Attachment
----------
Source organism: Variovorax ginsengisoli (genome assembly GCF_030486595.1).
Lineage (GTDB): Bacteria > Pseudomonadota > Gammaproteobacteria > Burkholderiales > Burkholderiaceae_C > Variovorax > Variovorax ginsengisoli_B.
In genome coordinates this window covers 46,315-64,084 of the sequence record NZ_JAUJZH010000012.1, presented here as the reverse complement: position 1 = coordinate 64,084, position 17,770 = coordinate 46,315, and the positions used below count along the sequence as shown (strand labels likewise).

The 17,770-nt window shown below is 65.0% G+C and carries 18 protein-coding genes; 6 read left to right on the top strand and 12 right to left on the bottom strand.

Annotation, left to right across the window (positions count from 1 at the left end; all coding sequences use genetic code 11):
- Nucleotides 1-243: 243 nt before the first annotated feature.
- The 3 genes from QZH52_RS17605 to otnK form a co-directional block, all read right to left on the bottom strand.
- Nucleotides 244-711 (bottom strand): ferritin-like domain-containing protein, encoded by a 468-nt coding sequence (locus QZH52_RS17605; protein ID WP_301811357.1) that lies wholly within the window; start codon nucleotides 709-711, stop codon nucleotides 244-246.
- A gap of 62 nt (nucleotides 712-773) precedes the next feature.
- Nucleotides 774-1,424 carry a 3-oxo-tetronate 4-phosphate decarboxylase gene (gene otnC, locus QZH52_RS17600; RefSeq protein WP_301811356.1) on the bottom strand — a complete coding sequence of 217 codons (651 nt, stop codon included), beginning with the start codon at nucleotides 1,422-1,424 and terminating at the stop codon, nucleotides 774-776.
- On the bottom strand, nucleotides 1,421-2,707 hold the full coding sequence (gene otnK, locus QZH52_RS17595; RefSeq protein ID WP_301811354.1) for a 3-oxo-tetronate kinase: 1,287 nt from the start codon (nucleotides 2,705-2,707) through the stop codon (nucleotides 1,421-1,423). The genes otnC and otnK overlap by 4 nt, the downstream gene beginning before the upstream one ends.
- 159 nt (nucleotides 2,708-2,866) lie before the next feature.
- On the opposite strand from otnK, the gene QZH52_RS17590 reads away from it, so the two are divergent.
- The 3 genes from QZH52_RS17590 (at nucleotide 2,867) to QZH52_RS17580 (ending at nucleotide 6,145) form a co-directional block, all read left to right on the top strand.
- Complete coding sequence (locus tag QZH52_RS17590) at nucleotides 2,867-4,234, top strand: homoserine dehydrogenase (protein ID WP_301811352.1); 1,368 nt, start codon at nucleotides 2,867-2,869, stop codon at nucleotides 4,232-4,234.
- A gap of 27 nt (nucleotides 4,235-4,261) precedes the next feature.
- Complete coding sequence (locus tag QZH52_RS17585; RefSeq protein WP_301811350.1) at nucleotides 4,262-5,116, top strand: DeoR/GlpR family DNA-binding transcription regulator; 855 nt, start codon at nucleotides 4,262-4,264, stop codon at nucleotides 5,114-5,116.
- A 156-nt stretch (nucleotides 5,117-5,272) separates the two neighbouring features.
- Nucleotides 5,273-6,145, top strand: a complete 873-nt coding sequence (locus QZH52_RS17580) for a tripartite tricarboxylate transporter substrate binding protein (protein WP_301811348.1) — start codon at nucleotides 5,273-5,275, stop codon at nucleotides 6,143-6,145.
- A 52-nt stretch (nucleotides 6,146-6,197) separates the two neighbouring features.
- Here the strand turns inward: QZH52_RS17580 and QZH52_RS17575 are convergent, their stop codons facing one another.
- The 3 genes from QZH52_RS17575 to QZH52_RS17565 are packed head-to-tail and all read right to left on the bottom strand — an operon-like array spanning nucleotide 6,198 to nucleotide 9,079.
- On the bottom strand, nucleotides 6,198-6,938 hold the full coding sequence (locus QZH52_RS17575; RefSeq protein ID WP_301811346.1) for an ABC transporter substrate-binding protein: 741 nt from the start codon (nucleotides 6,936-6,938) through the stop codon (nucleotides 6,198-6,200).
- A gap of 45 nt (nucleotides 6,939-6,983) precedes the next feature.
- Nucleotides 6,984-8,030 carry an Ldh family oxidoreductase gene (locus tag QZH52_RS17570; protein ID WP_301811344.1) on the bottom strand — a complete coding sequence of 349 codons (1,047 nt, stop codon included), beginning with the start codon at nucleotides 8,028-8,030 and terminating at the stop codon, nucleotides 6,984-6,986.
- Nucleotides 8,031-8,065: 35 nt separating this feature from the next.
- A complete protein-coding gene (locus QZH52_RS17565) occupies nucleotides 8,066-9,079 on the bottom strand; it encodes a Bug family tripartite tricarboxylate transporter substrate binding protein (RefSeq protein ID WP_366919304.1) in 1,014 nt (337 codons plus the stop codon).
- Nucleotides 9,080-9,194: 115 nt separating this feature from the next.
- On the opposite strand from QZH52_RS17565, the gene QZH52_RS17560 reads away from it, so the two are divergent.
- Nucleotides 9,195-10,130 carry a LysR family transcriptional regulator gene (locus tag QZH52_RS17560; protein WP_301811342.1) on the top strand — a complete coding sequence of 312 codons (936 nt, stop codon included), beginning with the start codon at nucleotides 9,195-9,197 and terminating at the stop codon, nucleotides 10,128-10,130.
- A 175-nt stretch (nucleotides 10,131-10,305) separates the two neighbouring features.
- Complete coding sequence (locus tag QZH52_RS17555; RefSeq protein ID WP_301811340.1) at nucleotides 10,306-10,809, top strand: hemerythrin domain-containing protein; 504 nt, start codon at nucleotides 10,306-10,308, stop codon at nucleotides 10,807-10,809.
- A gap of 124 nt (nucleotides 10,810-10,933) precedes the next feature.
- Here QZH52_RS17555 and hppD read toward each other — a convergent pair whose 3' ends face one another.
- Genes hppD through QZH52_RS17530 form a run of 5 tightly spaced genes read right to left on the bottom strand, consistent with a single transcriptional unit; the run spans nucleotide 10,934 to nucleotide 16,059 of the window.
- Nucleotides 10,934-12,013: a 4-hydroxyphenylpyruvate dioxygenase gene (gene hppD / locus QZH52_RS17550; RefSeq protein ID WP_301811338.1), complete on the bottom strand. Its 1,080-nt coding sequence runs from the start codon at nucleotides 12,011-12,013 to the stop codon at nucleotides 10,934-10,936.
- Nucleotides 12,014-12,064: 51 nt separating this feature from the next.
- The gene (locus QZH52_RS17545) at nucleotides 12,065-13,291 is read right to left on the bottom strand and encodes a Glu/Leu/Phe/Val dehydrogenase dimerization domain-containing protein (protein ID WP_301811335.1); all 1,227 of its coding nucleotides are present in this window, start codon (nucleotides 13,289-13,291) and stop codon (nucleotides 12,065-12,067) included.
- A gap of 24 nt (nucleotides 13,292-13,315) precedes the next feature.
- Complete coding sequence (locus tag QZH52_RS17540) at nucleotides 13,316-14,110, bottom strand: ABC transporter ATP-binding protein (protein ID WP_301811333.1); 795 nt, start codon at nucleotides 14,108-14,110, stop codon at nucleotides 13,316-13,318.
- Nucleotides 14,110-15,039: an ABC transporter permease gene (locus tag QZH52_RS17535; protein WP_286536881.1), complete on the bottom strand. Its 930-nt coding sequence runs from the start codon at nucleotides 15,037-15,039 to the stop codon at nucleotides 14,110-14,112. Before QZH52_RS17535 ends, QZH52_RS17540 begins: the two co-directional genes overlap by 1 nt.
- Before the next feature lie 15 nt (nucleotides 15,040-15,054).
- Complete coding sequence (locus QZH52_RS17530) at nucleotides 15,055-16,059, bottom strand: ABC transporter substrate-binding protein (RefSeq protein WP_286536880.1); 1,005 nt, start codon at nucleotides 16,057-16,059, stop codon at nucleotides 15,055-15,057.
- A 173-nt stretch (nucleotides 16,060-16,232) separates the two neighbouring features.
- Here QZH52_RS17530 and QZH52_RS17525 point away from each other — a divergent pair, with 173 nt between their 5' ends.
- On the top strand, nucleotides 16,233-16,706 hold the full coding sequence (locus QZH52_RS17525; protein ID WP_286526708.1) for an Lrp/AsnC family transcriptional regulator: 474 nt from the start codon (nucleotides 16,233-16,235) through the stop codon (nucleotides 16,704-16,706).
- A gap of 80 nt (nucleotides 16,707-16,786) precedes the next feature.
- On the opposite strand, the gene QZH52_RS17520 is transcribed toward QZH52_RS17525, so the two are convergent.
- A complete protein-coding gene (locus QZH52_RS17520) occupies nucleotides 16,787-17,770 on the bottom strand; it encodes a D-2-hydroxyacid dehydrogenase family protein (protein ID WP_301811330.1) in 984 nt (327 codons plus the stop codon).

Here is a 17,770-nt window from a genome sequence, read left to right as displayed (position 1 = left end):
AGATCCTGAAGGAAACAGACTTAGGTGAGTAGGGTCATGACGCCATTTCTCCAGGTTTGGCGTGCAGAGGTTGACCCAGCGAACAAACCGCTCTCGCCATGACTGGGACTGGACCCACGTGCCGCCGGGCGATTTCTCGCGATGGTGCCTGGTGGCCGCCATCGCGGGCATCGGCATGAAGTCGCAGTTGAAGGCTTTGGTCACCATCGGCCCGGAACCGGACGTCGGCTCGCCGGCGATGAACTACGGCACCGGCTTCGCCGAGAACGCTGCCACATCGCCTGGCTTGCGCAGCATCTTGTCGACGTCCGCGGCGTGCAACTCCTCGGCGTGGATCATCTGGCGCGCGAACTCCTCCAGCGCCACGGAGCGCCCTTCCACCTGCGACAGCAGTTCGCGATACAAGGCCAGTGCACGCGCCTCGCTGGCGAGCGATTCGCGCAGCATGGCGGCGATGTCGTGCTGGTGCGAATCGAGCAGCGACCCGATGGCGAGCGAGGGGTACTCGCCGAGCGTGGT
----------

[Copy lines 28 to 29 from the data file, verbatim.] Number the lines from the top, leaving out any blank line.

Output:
- Nucleotides 9,080-9,194: 115 nt separating this feature from the next.
- On the opposite strand from QZH52_RS17565, the gene QZH52_RS17560 reads away from it, so the two are divergent.